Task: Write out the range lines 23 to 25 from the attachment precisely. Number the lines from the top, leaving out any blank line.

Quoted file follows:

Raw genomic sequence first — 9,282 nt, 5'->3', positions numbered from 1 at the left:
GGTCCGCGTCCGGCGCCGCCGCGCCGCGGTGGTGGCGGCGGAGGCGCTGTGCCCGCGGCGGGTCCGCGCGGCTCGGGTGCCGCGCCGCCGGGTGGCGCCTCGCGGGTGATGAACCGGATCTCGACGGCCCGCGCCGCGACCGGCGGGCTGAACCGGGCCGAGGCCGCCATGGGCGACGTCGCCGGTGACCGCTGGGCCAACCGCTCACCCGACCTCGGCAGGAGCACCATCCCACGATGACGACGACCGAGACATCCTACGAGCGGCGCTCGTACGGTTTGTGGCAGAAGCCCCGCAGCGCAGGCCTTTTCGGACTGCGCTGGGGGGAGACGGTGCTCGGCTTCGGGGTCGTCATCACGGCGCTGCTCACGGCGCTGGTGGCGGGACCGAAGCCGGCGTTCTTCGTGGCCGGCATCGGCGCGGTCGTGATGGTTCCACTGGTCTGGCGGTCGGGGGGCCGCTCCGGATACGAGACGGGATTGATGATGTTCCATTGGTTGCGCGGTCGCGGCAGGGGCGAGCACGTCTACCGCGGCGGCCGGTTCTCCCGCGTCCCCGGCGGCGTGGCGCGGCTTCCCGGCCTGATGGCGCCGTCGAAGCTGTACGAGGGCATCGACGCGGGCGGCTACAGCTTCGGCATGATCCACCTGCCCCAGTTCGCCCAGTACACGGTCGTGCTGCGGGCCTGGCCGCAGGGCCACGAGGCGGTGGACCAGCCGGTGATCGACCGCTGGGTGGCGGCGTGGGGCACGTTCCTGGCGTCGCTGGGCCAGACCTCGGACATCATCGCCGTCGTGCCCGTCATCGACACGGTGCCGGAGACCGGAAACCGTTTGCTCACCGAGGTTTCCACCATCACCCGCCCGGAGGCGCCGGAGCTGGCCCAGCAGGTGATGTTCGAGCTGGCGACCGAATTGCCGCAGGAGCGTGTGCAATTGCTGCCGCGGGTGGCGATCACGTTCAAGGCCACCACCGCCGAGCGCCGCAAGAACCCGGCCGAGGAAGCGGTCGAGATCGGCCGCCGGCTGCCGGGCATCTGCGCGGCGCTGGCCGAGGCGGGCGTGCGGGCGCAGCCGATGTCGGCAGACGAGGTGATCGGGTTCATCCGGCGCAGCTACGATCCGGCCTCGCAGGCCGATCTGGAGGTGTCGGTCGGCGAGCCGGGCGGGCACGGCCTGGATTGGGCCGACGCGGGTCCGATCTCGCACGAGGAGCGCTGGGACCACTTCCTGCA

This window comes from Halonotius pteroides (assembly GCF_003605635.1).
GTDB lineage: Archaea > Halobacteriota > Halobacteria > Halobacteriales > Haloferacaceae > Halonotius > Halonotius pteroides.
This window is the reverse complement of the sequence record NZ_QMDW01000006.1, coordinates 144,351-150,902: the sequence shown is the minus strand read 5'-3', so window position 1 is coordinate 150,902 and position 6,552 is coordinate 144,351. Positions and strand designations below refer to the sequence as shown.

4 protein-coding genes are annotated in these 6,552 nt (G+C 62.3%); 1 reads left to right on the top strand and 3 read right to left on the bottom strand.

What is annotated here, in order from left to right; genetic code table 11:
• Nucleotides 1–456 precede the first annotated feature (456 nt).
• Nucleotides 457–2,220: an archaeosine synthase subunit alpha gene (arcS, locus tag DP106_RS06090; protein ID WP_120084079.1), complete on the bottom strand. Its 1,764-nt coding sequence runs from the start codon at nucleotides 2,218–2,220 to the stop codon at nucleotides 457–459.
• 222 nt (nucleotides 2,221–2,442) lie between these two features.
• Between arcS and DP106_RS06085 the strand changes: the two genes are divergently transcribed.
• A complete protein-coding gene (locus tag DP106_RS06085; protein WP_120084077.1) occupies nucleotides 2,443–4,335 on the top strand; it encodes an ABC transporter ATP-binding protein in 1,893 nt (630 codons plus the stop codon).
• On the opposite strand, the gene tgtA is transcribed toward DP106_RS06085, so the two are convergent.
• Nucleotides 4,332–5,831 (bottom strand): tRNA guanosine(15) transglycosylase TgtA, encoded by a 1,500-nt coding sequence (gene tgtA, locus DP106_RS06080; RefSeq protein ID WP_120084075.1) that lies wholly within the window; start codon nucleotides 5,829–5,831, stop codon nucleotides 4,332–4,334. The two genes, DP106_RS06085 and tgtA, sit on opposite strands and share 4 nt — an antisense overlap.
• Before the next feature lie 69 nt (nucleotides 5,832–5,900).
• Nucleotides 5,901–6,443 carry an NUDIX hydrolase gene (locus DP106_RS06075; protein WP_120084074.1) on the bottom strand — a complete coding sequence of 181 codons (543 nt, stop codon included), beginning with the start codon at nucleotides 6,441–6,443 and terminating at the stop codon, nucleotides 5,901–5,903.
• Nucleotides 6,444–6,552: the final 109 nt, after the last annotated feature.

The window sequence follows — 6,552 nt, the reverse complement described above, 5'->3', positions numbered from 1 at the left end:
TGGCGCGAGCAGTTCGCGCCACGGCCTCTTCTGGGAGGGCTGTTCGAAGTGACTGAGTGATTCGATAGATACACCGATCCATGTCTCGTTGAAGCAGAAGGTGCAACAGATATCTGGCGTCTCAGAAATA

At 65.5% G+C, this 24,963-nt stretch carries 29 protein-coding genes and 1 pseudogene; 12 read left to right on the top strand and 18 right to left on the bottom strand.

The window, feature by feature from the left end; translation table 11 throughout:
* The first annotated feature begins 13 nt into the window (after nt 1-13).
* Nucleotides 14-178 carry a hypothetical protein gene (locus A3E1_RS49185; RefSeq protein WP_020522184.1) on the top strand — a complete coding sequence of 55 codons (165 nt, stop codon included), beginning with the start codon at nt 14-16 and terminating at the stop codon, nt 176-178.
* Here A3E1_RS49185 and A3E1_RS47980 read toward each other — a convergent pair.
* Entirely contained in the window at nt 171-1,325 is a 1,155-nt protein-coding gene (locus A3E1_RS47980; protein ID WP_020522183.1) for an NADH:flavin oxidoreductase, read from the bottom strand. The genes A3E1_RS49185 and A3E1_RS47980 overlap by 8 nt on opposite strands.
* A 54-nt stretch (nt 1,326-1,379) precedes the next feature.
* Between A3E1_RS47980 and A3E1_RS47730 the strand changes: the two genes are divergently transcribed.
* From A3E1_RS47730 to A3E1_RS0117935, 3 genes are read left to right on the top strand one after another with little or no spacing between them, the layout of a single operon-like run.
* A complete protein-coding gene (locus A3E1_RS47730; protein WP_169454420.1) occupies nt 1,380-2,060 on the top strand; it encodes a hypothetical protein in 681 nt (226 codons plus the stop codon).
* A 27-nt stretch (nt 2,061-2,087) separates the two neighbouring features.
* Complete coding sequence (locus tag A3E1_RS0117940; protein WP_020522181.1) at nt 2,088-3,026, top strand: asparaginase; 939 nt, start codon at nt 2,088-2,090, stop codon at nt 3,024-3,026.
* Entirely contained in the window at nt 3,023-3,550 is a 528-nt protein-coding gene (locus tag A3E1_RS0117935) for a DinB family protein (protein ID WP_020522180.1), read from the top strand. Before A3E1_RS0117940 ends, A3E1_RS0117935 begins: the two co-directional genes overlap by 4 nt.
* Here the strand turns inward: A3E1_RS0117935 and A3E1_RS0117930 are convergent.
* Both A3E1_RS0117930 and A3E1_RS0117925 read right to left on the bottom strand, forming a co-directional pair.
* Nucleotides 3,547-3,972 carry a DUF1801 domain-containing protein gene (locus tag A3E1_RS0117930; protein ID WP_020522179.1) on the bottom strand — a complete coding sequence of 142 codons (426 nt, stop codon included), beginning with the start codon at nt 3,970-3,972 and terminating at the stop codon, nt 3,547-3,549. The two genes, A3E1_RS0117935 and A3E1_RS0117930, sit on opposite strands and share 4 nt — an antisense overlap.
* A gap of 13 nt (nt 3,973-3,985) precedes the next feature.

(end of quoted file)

* Nucleotides 14-178 carry a hypothetical protein gene (locus A3E1_RS49185; RefSeq protein WP_020522184.1) on the top strand — a complete coding sequence of 55 codons (165 nt, stop codon included), beginning with the start codon at nt 14-16 and terminating at the stop codon, nt 176-178.
* Here A3E1_RS49185 and A3E1_RS47980 read toward each other — a convergent pair.
* Entirely contained in the window at nt 171-1,325 is a 1,155-nt protein-coding gene (locus A3E1_RS47980; protein ID WP_020522183.1) for an NADH:flavin oxidoreductase, read from the bottom strand. The genes A3E1_RS49185 and A3E1_RS47980 overlap by 8 nt on opposite strands.